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Thursday, October 26, 2006

As Predicted, Microsoft Earnings Were Just Noise

Microsoft initially fell almost 1.5% after the company beat earnings, but lowered guidance for the current quarter. The shares are now only down about 0.4% in after-hours activity. The report showed $0.35 EPS vs $0.31e, but as we noted earlier the backward quarter should have been irrelevant and you have to look past even the current quarter because of the issues. The company lowered guidance for the current quarter, but that is also something that was not a huge shocker if you realize that the company could have been up or down by a significant amount if you take the trifecta of Zune, Vista, and Xbox360 competition into play.

The important issues are as follows:

Kevin Turner, chief operating officer at Microsoft said, "As we look to the upcoming releases of Windows Vista, the 2007 Microsoft Office system and Exchange Server 2007, we are excited about these products and believe they will deliver unprecedented levels of business value to our customers."

Next quarter guidance: Revenue is expected to be in the range of $11.8 billion to $12.4 billion, which reflects approximately $1.5 billion of revenue deferrals that will be captured in the fiscal third quarter as noted below. Operating income is expected to be in the range of $2.9 billion to $3.1 billion, which reflects approximately $1.5 billion of deferrals noted below. Diluted EPS expected to be $0.22 to $0.24, which includes an $0.11 per share impact for deferrals noted below. Forget that quarter, look out further.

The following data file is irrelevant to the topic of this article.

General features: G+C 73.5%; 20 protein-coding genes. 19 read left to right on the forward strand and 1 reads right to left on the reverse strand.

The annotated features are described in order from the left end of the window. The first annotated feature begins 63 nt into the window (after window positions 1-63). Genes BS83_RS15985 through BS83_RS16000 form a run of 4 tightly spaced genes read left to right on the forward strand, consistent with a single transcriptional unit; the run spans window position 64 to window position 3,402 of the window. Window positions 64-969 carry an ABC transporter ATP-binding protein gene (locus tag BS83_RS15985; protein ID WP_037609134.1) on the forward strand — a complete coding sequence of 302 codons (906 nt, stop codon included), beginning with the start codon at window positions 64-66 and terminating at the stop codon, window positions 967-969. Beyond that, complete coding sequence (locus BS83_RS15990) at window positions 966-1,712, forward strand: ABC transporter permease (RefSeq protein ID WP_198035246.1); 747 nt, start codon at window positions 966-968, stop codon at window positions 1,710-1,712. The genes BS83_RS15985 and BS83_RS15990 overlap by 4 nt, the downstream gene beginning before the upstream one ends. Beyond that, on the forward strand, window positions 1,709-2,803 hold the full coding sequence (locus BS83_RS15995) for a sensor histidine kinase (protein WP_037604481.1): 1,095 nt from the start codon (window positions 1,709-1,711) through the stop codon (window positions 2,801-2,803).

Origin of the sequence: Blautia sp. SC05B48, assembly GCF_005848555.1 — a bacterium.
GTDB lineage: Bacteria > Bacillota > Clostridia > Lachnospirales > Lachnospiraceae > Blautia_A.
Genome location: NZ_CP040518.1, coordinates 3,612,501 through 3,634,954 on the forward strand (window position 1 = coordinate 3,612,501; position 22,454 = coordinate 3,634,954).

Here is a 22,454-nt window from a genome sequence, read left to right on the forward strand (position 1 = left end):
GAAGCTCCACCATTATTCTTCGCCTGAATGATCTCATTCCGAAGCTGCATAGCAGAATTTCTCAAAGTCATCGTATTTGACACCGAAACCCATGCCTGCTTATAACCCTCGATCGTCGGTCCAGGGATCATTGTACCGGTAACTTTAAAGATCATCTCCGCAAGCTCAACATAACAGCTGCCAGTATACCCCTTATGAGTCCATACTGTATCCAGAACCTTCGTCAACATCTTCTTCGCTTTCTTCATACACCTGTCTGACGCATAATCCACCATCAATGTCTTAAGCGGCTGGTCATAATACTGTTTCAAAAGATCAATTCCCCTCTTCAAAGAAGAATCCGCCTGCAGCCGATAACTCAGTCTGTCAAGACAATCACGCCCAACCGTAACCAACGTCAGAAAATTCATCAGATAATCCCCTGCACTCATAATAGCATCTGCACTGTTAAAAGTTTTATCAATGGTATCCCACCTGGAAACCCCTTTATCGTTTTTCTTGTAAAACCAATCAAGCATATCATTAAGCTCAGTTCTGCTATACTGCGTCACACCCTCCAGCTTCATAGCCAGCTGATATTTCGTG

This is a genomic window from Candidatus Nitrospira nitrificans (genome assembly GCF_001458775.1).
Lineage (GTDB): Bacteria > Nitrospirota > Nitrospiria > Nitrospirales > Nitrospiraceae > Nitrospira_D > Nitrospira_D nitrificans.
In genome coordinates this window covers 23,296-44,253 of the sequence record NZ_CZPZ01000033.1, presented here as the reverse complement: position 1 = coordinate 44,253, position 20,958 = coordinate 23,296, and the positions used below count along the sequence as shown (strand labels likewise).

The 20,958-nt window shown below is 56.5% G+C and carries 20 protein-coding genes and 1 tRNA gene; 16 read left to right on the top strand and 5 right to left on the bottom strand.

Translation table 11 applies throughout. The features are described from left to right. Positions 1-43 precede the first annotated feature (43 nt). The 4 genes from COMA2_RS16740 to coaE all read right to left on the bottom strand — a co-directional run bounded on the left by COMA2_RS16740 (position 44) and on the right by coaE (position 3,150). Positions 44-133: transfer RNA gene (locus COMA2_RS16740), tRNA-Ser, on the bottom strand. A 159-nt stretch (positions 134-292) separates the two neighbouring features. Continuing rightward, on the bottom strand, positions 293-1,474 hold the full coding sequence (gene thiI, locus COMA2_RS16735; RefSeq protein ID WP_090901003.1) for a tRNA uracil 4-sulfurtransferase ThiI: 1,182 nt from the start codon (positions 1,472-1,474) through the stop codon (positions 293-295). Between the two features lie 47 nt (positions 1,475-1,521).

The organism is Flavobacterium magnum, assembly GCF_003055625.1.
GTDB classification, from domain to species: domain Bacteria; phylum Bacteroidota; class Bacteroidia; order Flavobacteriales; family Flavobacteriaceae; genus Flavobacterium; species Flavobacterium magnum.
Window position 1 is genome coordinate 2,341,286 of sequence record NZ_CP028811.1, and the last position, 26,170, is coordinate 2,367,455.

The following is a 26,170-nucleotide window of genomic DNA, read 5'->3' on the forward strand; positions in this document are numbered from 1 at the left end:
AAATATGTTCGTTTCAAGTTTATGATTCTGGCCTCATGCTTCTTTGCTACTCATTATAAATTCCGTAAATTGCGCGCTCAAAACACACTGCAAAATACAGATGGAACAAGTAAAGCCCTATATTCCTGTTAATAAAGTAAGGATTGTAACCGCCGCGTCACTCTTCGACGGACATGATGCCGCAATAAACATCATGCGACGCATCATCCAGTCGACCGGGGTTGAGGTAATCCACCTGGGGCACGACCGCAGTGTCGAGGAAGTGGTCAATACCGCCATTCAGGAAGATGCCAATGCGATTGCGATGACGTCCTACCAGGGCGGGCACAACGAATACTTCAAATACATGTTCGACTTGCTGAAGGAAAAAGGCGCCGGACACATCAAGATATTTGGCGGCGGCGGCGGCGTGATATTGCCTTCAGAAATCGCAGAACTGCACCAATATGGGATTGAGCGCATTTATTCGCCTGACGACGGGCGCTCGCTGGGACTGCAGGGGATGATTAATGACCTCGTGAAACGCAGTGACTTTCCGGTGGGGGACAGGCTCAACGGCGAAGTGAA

Full-year guidance: Revenue is expected to be in the range of $50.0 billion to $50.9 billion. Operating income is expected to be in the range of $19.1 billion to $19.5 billion. Diluted earnings per share are expected to be in the range of $1.43 to $1.46. The estimates are $1.44 EPS and $50.25 Billion in revenues. This is actually in-line, but what do you do if you think the company was being conservative.

They now have sold 6 million Xbox 360 units.

Whitney Tilson of the Tilson Focus Fund just said the same thing on a CNBC interview that we noted earlier about this being a transition quarter and that the main products have not even hit the market yet.

The media isn't really treating this properly because they don't know how to interpret events as well, or at least that is my opinion. So now the real issue is going to boil down to the street fighting over if the company is backing off strong opinions or if it was just being conservative.

Jon C. Ogg
October 26, 2006
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